SB 891 would enable the creation of consumer-friendly tools and shopping guides that would help Oregonians shop around and identify high-value health care. The impact of SB 900 would be much more limited.

The online price postings included in SB 891 would be required to adopt a consistent machine-readable format. This detail is important because it would empower outside organizations and companies to make the data more useful for consumers via the development of apps and web tools, as well as shopping guides like those produced by Consumer Reports.

The success of health care price transparency services like Castlight Health and HealthSparq demonstrates that there is a market for this data. The business model of these organizations is currently based on developing proprietary contractual arrangements with insurers and large employers, but with broader public access to data, these innovative companies could create tools for a broader audience that could enable more informed consumerism in health care. They could also explore combining the data from the price posting required by SB 891 with existing public data on health care quality to help consumers make decisions about value, not just cost.

SB 900 would not enable the development of this kind of tool. The data posted to the OHA website could be used to inform consumers about average price variations between hospitals, but this kind of information is of limited use to consumers on a limited budget who need to know the actual cost of services in advance.

SB 891 would enable consumers to request an actionable estimate in real time, at the point of service. SB 900 does not include any provisions to this effect.

SB 891 would require health care facilities to provide an estimate upon request without unreasonable delay, in a timely enough fashion to enable consumers to make an informed decision about whether to access a health care service.

This estimate would include both the posted price for the service and any ancillary charges that might be included in a bill, including facility fees and out-of-network fees. With consumers increasingly aware of the danger of receiving surprise bills when out-of-network providers participate in procedures in in-network facilities, this provision will be especially important.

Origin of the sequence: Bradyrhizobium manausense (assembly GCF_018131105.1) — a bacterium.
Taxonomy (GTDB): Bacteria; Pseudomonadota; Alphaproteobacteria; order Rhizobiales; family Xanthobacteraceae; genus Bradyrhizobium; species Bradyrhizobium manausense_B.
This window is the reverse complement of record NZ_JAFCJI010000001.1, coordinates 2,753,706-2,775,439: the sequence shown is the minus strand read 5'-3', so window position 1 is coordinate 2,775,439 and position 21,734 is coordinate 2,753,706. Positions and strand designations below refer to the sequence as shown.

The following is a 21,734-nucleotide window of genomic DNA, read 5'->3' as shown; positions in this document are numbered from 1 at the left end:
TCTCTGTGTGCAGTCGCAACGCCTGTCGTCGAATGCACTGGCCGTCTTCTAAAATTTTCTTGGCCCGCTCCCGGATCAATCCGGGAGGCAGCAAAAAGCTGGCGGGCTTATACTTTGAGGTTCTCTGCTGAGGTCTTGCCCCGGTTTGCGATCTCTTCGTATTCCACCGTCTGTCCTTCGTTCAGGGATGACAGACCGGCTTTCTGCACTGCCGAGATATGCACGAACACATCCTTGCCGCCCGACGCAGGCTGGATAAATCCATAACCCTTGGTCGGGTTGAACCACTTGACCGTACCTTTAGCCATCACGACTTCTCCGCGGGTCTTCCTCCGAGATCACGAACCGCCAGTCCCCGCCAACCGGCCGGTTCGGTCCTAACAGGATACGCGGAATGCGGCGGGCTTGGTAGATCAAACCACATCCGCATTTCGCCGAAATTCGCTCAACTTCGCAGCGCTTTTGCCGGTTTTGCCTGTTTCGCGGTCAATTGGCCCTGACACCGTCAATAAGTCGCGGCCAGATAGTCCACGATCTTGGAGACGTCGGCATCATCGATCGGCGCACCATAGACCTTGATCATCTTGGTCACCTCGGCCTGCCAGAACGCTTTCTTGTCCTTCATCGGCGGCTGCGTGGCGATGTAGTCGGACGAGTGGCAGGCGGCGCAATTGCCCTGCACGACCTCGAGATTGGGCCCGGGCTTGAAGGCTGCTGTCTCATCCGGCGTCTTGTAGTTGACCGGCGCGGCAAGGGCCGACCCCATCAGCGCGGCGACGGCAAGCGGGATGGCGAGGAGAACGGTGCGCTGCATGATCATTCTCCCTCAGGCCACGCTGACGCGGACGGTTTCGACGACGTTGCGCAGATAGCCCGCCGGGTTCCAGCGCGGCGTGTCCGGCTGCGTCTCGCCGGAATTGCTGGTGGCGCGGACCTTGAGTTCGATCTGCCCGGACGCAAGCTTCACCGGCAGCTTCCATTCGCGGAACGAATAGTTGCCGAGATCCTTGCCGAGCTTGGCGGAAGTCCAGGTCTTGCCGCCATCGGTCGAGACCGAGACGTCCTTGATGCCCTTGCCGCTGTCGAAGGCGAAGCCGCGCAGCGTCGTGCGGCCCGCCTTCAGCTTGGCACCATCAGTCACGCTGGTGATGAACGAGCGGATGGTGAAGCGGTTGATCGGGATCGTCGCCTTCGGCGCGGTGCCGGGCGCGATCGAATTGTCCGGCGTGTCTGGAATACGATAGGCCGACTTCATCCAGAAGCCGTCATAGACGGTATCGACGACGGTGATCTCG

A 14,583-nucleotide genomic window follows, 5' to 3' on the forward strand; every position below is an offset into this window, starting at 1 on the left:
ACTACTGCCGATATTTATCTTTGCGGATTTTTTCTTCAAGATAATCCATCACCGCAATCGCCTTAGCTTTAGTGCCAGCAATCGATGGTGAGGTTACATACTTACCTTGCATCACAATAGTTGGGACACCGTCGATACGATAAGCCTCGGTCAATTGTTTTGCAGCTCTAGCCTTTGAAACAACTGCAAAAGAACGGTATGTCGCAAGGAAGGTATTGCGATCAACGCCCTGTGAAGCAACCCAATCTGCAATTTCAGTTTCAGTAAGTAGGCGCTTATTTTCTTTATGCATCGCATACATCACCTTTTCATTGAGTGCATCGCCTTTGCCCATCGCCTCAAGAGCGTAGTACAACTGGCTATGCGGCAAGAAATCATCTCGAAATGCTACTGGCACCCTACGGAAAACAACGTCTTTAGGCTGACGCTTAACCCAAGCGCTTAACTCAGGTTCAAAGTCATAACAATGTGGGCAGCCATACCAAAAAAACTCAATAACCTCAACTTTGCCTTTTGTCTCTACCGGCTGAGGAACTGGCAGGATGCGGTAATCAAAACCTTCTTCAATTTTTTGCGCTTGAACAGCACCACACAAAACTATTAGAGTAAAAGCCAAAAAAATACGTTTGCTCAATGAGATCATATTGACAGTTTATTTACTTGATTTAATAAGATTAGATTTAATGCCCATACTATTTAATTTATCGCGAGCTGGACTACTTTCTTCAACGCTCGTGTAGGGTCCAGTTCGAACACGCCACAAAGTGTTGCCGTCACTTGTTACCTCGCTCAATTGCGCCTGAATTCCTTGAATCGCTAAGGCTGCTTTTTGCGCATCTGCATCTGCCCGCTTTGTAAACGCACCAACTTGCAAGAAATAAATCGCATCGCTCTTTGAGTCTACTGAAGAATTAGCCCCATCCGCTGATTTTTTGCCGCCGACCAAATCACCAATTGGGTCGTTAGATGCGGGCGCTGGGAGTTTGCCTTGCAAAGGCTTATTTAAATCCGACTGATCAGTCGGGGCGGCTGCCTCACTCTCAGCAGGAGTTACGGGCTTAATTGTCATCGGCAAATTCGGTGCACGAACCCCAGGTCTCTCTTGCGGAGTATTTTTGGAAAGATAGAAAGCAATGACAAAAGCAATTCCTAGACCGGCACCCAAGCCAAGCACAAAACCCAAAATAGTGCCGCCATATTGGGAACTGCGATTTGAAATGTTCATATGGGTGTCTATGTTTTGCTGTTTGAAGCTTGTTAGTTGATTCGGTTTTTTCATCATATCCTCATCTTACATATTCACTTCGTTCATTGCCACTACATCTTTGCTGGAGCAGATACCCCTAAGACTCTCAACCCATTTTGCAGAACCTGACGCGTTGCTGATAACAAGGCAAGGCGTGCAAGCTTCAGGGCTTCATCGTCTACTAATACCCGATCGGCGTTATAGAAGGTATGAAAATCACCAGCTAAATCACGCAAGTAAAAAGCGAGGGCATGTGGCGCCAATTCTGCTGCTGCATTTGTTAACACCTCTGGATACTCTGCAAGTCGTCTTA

SB 900 does not include a provision for in-person estimates. The Oregon Association of Hospitals and Health Systems has recently stated that their membership has volunteered to provide price estimates on request to uninsured and self-pay patients, but this is not included in the bill.[ii] This voluntary agreement does not appear to extend to providing estimates to insured patients, even if they may face thousands of dollars in out-of-pocket costs in deductibles and coinsurance.

SB 900 requires the state to engage in a complex IT project, at significant cost to Oregon taxpayers. SB 891 puts the responsibility on health care facilities themselves to post their prices, like other businesses.

Unlike SB 900, SB 891 will not require the state government to spend additional funds to implement its requirements. Under SB 891, the role of the state is limited to defining a standard format for health care facilities to use to post their prices, and enforcing these requirements through its existing licensure program.

Some health care industry interests have expressed concern that SB 891 will create an administrative burden. While it is true that posting prices will require health care facilities to change their current practices, these changes simply hold health care providers to the same standard as any other business, and are quite reasonable to expect given the consumer need for actionable price information.

Moreover, hospitals and other facilities already have staff and resources devoted to billing and managing reimbursement rates; SB 891 simply requires that those activities are made more public and transparent for patients.